When a lot of the students start with us, so many of them are homeless or they're coming from domestic violence shelters, homeless shelters, that type of thing. Just getting to school every day is a really big challenge. Considering being on a bus, taking two to three, four sometimes stops, just to get to school. And by the way, you're dropping off two or three kids at school or daycare, along the way.

Natasha Kirsch:

During this time, we're trying to stabilize the family because they might be couch surfing, they may not know where they're sleeping that night. They may not have any food stamps left and they may not know what they're going to eat that night. There's just a lot of tiny pieces that we have to make sure we can really piece together, to make it so that they can be successful in our school.

Kelly Scanlon:

You provide a very holistic approach and that's why you say that the job training is only half the battle. What are some of the other ways that your programs help to support these families?

Natasha Kirsch:

Well, the very first thing that we do when we're starting with a family is help them secure housing, childcare, transportation and then, mental health if that's needed. Which, in a lot of cases, it is.

Natasha Kirsch:

But, then beyond that, we start working with them. We've got a legal clinic. A lot of our folks might have a warrant out for their arrest because they drove on a license that was suspended. And, they can't the fine so they just keep toppling on top of each other and snowballing. Then, we've got folks that have never been to a dentist before and they've got dental infections so deep inside of them that it's making them really sick. We now work with 22 dentists that help. We work with harvesters, we work with domestic violence shelters.

Natasha Kirsch:

It's really just trying to figure out what exactly does that student and family need and then, what in our network can we pull together for them.

Kelly Scanlon:

So you do have a strong network of community partners. How many students have you graduated, at this point? And, what is their placement rate?

Natasha Kirsch:

So far, we've graduated 84 students and we have 100% job placement rate.

Kelly Scanlon:

Wow. That is incredible. What do you think is the key to that? Is there just such a demand? I know that Americans are pet crazy.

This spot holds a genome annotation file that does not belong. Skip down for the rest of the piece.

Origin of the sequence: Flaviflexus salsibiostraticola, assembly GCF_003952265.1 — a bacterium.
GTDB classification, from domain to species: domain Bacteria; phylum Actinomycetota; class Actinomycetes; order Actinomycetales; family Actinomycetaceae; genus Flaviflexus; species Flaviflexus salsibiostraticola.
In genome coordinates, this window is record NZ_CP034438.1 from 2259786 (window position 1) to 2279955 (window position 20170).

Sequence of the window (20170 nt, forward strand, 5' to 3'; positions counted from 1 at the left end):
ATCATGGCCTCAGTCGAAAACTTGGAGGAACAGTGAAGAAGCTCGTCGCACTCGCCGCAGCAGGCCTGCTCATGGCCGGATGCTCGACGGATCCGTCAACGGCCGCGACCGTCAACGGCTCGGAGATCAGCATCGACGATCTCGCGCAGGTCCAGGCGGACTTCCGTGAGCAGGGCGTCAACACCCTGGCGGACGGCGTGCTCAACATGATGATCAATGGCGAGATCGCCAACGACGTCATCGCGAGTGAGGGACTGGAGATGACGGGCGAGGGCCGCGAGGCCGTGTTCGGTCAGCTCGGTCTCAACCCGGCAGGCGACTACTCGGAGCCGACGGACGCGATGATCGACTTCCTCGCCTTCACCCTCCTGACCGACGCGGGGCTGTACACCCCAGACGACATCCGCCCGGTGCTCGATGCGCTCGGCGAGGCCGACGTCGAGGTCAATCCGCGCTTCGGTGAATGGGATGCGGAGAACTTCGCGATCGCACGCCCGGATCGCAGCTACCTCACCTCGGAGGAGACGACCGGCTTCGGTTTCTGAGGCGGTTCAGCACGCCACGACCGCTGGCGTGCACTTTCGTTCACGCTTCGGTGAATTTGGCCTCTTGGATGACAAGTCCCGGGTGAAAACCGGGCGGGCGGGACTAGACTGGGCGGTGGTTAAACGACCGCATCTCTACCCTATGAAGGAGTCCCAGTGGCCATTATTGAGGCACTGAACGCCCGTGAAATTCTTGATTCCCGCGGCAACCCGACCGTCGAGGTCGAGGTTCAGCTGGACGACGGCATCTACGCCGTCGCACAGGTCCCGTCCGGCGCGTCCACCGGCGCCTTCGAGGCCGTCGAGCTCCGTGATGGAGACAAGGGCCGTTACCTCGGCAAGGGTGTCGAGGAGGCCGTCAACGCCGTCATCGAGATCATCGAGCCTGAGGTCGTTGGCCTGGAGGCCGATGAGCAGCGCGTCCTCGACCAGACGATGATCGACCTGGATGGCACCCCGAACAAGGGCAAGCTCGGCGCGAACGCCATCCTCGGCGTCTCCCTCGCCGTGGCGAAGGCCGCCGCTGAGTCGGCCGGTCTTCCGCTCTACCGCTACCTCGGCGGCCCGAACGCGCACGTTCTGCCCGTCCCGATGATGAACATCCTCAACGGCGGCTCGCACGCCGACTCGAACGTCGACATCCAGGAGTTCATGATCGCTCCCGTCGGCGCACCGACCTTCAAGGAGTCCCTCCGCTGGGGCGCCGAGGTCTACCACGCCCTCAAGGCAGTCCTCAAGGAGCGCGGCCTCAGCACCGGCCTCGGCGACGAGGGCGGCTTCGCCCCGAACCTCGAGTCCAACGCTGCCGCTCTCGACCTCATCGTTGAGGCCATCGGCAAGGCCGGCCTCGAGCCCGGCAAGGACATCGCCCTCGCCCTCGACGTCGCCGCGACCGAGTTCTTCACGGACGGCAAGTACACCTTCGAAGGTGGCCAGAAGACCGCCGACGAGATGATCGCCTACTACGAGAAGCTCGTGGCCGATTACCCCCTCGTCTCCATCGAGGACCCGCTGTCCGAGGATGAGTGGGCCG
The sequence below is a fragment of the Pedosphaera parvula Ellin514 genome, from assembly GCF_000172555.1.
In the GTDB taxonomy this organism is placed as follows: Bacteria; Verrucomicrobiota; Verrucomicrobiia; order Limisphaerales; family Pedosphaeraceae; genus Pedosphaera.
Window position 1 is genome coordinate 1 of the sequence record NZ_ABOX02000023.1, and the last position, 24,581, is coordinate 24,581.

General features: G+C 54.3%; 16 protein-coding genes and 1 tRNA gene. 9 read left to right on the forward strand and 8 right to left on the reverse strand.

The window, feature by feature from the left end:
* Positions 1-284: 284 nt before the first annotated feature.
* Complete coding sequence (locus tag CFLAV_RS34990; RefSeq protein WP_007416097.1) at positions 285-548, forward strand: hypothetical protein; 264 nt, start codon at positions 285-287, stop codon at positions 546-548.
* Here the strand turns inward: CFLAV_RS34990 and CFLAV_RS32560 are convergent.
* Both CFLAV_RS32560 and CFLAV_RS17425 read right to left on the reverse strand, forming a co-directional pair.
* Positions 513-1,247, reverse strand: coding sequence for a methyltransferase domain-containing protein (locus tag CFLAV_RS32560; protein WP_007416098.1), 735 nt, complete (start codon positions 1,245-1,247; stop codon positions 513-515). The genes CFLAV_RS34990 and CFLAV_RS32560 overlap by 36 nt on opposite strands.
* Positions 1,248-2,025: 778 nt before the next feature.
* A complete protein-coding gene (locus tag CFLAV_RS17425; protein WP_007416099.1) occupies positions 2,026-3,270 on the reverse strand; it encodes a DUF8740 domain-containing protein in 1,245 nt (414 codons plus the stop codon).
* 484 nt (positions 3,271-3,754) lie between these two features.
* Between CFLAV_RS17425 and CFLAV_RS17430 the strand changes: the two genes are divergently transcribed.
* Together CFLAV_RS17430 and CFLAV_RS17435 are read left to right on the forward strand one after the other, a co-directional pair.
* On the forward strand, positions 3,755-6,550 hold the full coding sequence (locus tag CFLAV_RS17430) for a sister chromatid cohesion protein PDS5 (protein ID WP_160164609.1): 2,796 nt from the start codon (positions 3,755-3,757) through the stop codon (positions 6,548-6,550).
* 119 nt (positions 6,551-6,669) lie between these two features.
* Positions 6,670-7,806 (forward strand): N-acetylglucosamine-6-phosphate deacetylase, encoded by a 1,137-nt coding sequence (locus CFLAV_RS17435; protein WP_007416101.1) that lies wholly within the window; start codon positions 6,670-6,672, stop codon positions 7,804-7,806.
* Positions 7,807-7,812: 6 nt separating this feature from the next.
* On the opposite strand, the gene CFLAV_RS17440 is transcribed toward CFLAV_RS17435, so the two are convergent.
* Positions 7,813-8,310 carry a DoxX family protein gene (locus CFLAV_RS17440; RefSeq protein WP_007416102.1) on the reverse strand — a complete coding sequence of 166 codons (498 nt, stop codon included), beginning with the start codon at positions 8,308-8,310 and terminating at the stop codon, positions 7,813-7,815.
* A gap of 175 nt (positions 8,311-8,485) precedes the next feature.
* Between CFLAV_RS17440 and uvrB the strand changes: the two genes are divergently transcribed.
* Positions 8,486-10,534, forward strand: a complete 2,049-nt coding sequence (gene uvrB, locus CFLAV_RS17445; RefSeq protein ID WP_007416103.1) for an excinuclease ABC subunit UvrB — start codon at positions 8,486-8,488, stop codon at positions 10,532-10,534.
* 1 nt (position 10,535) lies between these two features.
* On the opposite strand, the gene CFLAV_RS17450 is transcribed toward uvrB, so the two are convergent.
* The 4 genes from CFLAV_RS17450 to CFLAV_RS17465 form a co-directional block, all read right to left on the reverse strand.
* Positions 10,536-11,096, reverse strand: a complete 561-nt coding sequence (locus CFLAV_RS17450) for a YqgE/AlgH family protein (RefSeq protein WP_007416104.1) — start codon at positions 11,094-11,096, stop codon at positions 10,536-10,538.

Natasha Kirsch:

Right.

Kelly Scanlon:

Is it just such a demand or is there another reason why you have such an excellent placement rate?

Natasha Kirsch:

Largely, it's the demand. I would love to just say that we're the best school in the world and hopefully, we are. But, I can tell you that our job placement rate is based on demand. People in the community know who we are so they want to take our students. They're not used to having groomers that are trained so we can really help give that business a boost.

Natasha Kirsch:

But, the numbers that I really care about are our retention rate numbers because that tells me whether our program is actually working. It's okay if you can get a job, but it's really hard to keep that job.

Kelly Scanlon:

What are those retention rate numbers?

Natasha Kirsch:

Right now, we're at about 76% retention in grooming, but we've got the other 16% that are employed outside of grooming. Overall, it's just over 90% retention rate. For the families that we serve, this is a very high number in the industry.

Kelly Scanlon:

The other thing is, too, although they may not stick with pet grooming, the other skills that they learned, that you mentioned before being part of this program, certainly carry over. Or, the way you have been able to help them change their circumstance to some degree, anyway, makes them employable and makes the employment opportunities more possible for them, just overall.

Natasha Kirsch:

Yeah, definitely. The biggest thing that I've learned while doing this is that when you grow up on the streets, the skillset that you learn doesn't always translate to job readiness. And, what we're able to do because we are working 40 hours a week with that family, so intensely, we're able to role model better behavior in the workplace, and emotion regulation and really help them practice those skills, day, after day, after day. It might take somebody three or four months of this type of practice before it becomes more natural to them. That's really the key in the retention part.

Kelly Scanlon:

It's interesting that you say that because one of the things that I had read about is that, as the students learn how to groom the dogs, one of the positive benefits is that the art of grooming itself promotes healing and helps with many of the things that you just said. Being able to control anger, being able to come out of our shell, I'm paraphrasing you now, but the interaction with that dog helps all that. What can you tell us about that?

Natasha Kirsch: